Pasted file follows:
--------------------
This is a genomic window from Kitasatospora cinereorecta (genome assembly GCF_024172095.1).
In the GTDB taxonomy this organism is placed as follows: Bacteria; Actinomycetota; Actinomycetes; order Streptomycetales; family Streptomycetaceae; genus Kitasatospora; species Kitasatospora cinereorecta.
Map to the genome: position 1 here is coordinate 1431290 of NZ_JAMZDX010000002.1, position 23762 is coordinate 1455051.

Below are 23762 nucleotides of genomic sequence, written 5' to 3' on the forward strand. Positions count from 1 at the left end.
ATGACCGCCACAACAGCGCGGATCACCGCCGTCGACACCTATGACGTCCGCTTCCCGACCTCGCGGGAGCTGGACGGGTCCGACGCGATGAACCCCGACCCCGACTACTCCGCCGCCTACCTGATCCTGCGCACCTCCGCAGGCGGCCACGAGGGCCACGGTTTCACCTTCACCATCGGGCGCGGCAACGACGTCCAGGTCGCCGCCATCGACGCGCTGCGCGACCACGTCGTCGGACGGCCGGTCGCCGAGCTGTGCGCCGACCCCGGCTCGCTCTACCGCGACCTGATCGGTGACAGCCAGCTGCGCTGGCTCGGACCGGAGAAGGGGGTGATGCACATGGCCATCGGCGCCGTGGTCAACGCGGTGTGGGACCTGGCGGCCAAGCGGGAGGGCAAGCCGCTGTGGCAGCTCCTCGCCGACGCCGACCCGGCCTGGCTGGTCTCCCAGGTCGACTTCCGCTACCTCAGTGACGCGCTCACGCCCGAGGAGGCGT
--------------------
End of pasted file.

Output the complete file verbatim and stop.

This is a genomic window from Kitasatospora cinereorecta (genome assembly GCF_024172095.1).
In the GTDB taxonomy this organism is placed as follows: Bacteria; Actinomycetota; Actinomycetes; order Streptomycetales; family Streptomycetaceae; genus Kitasatospora; species Kitasatospora cinereorecta.
Map to the genome: position 1 here is coordinate 1431290 of NZ_JAMZDX010000002.1, position 23762 is coordinate 1455051.

Below are 23762 nucleotides of genomic sequence, written 5' to 3' on the forward strand. Positions count from 1 at the left end.
ATGACCGCCACAACAGCGCGGATCACCGCCGTCGACACCTATGACGTCCGCTTCCCGACCTCGCGGGAGCTGGACGGGTCCGACGCGATGAACCCCGACCCCGACTACTCCGCCGCCTACCTGATCCTGCGCACCTCCGCAGGCGGCCACGAGGGCCACGGTTTCACCTTCACCATCGGGCGCGGCAACGACGTCCAGGTCGCCGCCATCGACGCGCTGCGCGACCACGTCGTCGGACGGCCGGTCGCCGAGCTGTGCGCCGACCCCGGCTCGCTCTACCGCGACCTGATCGGTGACAGCCAGCTGCGCTGGCTCGGACCGGAGAAGGGGGTGATGCACATGGCCATCGGCGCCGTGGTCAACGCGGTGTGGGACCTGGCGGCCAAGCGGGAGGGCAAGCCGCTGTGGCAGCTCCTCGCCGACGCCGACCCGGCCTGGCTGGTCTCCCAGGTCGACTTCCGCTACCTCAGTGACGCGCTCACGCCCGAGGAGGCGT